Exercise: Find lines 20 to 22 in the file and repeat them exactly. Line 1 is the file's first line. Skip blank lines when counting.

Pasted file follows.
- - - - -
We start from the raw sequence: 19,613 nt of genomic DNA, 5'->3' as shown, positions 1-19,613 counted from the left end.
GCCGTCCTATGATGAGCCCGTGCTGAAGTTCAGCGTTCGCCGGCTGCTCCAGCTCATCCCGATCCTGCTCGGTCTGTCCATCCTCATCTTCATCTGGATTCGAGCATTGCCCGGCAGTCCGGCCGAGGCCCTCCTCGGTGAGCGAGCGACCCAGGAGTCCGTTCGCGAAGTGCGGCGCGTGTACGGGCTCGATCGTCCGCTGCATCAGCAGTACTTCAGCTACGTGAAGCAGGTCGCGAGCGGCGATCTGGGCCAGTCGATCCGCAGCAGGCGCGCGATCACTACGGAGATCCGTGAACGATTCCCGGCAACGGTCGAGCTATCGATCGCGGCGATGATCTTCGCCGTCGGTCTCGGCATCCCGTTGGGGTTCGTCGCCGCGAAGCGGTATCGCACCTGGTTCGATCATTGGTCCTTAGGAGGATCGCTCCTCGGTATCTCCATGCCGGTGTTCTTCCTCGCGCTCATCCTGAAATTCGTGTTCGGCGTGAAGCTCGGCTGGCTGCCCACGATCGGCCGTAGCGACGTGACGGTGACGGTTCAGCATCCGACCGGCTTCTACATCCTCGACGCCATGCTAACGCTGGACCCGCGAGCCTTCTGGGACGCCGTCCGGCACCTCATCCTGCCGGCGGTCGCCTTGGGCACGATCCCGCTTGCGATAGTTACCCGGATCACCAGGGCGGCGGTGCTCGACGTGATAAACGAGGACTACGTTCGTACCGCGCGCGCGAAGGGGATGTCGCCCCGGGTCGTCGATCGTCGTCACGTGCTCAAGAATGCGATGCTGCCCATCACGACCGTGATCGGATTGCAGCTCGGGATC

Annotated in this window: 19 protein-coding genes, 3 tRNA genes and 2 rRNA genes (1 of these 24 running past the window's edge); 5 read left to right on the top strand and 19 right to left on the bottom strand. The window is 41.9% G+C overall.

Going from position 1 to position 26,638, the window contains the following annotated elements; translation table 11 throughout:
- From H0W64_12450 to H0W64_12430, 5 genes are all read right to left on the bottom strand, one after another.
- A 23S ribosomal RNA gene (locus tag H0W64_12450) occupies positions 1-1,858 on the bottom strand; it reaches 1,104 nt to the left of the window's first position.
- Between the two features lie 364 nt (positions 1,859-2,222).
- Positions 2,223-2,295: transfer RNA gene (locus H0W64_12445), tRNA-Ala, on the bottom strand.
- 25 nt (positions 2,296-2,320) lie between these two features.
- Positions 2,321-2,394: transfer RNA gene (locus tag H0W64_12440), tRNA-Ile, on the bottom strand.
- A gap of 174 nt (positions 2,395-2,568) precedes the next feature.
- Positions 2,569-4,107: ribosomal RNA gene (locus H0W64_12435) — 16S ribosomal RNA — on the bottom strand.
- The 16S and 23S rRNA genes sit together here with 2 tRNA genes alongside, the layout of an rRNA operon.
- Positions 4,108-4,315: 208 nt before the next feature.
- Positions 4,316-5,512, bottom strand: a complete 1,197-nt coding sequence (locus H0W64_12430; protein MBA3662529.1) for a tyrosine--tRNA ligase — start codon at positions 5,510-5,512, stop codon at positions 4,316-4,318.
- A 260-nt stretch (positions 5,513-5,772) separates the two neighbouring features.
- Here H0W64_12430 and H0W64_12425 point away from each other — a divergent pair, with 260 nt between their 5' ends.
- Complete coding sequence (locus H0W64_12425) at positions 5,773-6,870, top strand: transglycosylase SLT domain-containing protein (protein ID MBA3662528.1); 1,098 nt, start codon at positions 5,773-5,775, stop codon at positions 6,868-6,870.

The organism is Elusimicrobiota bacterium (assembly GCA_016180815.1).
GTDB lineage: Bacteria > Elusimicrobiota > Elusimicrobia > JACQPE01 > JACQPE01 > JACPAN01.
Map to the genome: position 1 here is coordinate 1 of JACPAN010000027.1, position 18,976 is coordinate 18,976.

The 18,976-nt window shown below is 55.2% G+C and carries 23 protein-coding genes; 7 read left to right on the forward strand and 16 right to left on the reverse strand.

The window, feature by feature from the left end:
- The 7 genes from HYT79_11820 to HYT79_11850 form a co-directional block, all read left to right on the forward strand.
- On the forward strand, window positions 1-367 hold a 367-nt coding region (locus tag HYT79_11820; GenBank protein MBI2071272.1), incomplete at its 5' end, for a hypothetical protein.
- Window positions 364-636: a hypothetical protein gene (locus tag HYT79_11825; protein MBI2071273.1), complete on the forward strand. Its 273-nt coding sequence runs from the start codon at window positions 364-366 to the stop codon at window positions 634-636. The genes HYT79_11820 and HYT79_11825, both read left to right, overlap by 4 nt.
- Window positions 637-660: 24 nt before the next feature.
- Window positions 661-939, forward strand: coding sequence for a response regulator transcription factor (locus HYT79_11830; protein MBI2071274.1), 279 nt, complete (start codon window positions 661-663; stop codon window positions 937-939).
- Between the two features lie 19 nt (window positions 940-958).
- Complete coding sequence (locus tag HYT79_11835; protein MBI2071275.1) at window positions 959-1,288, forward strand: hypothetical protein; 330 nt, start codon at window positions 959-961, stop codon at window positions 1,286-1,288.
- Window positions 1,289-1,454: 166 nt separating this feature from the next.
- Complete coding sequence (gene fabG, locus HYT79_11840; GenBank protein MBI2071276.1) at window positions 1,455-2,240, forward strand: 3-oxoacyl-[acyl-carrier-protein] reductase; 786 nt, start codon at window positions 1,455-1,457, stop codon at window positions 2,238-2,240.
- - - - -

GTDB lineage: Bacteria > Elusimicrobiota > Elusimicrobia > JACQPE01 > JACQPE01 > JACPAN01.
Map to the genome: position 1 here is coordinate 1 of JACPAN010000027.1, position 18,976 is coordinate 18,976.

The 18,976-nt window shown below is 55.2% G+C and carries 23 protein-coding genes; 7 read left to right on the forward strand and 16 right to left on the reverse strand.